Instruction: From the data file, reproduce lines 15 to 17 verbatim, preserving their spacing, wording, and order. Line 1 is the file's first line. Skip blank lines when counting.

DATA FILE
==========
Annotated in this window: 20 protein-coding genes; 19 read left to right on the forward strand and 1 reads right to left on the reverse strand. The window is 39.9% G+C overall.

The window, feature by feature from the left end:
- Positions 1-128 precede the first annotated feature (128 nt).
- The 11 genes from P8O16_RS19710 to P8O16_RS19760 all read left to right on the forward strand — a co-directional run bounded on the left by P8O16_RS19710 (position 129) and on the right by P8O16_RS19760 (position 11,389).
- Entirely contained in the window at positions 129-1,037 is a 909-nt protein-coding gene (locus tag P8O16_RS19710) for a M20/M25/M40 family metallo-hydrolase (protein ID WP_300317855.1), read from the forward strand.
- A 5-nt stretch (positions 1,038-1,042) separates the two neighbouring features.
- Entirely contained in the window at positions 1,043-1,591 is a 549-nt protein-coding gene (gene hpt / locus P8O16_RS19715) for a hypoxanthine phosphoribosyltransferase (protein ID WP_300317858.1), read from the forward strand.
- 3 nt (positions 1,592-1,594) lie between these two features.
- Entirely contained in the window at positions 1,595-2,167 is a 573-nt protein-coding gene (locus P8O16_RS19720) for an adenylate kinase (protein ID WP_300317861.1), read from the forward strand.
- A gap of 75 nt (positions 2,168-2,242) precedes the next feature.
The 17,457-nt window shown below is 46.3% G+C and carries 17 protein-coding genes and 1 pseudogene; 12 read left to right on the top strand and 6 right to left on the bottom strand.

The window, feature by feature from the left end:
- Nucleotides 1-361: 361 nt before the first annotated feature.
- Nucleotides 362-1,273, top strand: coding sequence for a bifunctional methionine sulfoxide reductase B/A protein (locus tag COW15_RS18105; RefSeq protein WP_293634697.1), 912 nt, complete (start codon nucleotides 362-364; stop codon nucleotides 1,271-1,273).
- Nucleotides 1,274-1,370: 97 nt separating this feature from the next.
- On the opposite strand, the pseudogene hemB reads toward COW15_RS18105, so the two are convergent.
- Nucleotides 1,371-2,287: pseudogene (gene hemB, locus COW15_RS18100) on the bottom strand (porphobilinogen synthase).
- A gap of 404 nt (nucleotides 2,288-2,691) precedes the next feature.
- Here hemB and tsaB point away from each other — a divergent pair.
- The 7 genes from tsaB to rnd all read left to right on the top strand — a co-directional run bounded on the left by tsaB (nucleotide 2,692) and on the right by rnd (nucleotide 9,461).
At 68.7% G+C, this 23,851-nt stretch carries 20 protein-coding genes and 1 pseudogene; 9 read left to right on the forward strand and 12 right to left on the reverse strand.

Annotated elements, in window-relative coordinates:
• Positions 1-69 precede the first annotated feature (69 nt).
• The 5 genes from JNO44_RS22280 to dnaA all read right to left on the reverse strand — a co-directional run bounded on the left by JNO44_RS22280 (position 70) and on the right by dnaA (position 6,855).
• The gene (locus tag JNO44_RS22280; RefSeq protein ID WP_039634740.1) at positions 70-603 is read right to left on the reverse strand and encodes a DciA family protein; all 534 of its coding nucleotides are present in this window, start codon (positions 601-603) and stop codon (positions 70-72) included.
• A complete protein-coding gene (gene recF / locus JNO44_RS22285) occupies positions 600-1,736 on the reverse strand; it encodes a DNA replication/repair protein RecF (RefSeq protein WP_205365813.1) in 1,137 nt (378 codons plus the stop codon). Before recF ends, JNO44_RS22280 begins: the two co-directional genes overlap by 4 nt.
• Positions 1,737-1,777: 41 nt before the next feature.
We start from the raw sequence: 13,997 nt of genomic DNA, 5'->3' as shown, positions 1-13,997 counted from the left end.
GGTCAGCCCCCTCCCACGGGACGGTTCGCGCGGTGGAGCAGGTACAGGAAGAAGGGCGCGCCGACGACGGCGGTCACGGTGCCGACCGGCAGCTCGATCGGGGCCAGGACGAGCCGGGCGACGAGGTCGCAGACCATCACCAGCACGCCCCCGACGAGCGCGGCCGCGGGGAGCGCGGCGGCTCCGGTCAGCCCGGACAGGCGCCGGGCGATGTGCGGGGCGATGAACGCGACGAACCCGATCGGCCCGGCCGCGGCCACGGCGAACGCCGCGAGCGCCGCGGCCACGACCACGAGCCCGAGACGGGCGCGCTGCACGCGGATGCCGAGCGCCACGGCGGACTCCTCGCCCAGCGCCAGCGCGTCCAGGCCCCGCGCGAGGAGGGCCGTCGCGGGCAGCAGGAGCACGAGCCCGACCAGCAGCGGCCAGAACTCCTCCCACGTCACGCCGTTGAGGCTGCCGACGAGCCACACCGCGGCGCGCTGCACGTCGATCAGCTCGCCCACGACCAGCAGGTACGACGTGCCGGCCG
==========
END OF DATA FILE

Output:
- Nucleotides 1,274-1,370: 97 nt separating this feature from the next.
- On the opposite strand, the pseudogene hemB reads toward COW15_RS18105, so the two are convergent.
- Nucleotides 1,371-2,287: pseudogene (gene hemB, locus COW15_RS18100) on the bottom strand (porphobilinogen synthase).